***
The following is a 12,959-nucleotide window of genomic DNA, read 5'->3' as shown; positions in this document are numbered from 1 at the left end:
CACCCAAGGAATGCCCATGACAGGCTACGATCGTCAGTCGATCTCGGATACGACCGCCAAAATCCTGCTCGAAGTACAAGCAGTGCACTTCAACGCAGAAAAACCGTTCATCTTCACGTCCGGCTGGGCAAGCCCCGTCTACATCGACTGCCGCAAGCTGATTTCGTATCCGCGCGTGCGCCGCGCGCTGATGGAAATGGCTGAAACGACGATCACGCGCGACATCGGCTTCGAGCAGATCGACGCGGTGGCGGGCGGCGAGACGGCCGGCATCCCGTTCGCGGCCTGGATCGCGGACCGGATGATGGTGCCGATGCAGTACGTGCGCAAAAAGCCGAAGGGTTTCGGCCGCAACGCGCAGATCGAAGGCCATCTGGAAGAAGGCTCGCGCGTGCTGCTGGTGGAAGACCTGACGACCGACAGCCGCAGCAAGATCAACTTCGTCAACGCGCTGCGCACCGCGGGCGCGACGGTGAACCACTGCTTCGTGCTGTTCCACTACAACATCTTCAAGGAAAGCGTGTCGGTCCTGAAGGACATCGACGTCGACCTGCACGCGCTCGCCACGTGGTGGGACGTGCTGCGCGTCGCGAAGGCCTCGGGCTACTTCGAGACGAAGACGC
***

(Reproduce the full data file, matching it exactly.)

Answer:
The following is a 12,959-nucleotide window of genomic DNA, read 5'->3' as shown; positions in this document are numbered from 1 at the left end:
CACCCAAGGAATGCCCATGACAGGCTACGATCGTCAGTCGATCTCGGATACGACCGCCAAAATCCTGCTCGAAGTACAAGCAGTGCACTTCAACGCAGAAAAACCGTTCATCTTCACGTCCGGCTGGGCAAGCCCCGTCTACATCGACTGCCGCAAGCTGATTTCGTATCCGCGCGTGCGCCGCGCGCTGATGGAAATGGCTGAAACGACGATCACGCGCGACATCGGCTTCGAGCAGATCGACGCGGTGGCGGGCGGCGAGACGGCCGGCATCCCGTTCGCGGCCTGGATCGCGGACCGGATGATGGTGCCGATGCAGTACGTGCGCAAAAAGCCGAAGGGTTTCGGCCGCAACGCGCAGATCGAAGGCCATCTGGAAGAAGGCTCGCGCGTGCTGCTGGTGGAAGACCTGACGACCGACAGCCGCAGCAAGATCAACTTCGTCAACGCGCTGCGCACCGCGGGCGCGACGGTGAACCACTGCTTCGTGCTGTTCCACTACAACATCTTCAAGGAAAGCGTGTCGGTCCTGAAGGACATCGACGTCGACCTGCACGCGCTCGCCACGTGGTGGGACGTGCTGCGCGTCGCGAAGGCCTCGGGCTACTTCGAGACGAAGACGC